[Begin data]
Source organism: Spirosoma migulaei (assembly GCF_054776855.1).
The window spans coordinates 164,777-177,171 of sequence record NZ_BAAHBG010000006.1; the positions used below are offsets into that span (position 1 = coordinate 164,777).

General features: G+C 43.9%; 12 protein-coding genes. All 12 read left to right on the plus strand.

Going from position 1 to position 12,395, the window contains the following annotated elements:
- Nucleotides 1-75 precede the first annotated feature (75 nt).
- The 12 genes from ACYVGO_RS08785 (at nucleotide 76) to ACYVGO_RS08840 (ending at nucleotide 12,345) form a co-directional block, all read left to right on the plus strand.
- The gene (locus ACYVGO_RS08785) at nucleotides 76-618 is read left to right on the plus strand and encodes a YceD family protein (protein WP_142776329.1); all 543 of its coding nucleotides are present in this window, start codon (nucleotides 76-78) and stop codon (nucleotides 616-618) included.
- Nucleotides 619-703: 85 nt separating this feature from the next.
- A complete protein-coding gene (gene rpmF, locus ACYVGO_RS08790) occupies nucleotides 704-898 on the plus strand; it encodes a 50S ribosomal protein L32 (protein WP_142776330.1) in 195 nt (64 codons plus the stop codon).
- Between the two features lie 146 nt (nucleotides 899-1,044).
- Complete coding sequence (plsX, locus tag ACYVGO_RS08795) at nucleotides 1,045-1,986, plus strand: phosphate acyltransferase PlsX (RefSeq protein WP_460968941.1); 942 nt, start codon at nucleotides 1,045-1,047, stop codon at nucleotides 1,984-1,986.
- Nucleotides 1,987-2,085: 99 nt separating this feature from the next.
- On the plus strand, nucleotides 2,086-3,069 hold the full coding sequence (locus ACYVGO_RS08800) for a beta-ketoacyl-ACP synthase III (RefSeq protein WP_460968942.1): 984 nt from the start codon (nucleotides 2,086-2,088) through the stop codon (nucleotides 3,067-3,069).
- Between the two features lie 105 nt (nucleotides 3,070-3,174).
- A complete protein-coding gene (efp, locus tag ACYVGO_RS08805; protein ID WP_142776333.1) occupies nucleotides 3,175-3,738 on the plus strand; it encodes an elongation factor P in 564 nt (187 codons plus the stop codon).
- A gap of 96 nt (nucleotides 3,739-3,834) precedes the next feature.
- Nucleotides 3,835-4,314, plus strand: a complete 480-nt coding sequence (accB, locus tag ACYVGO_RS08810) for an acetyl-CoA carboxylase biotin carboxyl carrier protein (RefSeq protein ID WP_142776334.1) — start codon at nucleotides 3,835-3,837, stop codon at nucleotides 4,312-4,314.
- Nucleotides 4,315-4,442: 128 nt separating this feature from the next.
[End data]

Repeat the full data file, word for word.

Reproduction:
Source organism: Spirosoma migulaei (assembly GCF_054776855.1).
The window spans coordinates 164,777-177,171 of sequence record NZ_BAAHBG010000006.1; the positions used below are offsets into that span (position 1 = coordinate 164,777).

General features: G+C 43.9%; 12 protein-coding genes. All 12 read left to right on the plus strand.

Going from position 1 to position 12,395, the window contains the following annotated elements:
- Nucleotides 1-75 precede the first annotated feature (75 nt).
- The 12 genes from ACYVGO_RS08785 (at nucleotide 76) to ACYVGO_RS08840 (ending at nucleotide 12,345) form a co-directional block, all read left to right on the plus strand.
- The gene (locus ACYVGO_RS08785) at nucleotides 76-618 is read left to right on the plus strand and encodes a YceD family protein (protein WP_142776329.1); all 543 of its coding nucleotides are present in this window, start codon (nucleotides 76-78) and stop codon (nucleotides 616-618) included.
- Nucleotides 619-703: 85 nt separating this feature from the next.
- A complete protein-coding gene (gene rpmF, locus ACYVGO_RS08790) occupies nucleotides 704-898 on the plus strand; it encodes a 50S ribosomal protein L32 (protein WP_142776330.1) in 195 nt (64 codons plus the stop codon).
- Between the two features lie 146 nt (nucleotides 899-1,044).
- Complete coding sequence (plsX, locus tag ACYVGO_RS08795) at nucleotides 1,045-1,986, plus strand: phosphate acyltransferase PlsX (RefSeq protein WP_460968941.1); 942 nt, start codon at nucleotides 1,045-1,047, stop codon at nucleotides 1,984-1,986.
- Nucleotides 1,987-2,085: 99 nt separating this feature from the next.
- On the plus strand, nucleotides 2,086-3,069 hold the full coding sequence (locus ACYVGO_RS08800) for a beta-ketoacyl-ACP synthase III (RefSeq protein WP_460968942.1): 984 nt from the start codon (nucleotides 2,086-2,088) through the stop codon (nucleotides 3,067-3,069).
- Between the two features lie 105 nt (nucleotides 3,070-3,174).
- A complete protein-coding gene (efp, locus tag ACYVGO_RS08805; protein ID WP_142776333.1) occupies nucleotides 3,175-3,738 on the plus strand; it encodes an elongation factor P in 564 nt (187 codons plus the stop codon).
- A gap of 96 nt (nucleotides 3,739-3,834) precedes the next feature.
- Nucleotides 3,835-4,314, plus strand: a complete 480-nt coding sequence (accB, locus tag ACYVGO_RS08810) for an acetyl-CoA carboxylase biotin carboxyl carrier protein (RefSeq protein ID WP_142776334.1) — start codon at nucleotides 3,835-3,837, stop codon at nucleotides 4,312-4,314.
- Nucleotides 4,315-4,442: 128 nt separating this feature from the next.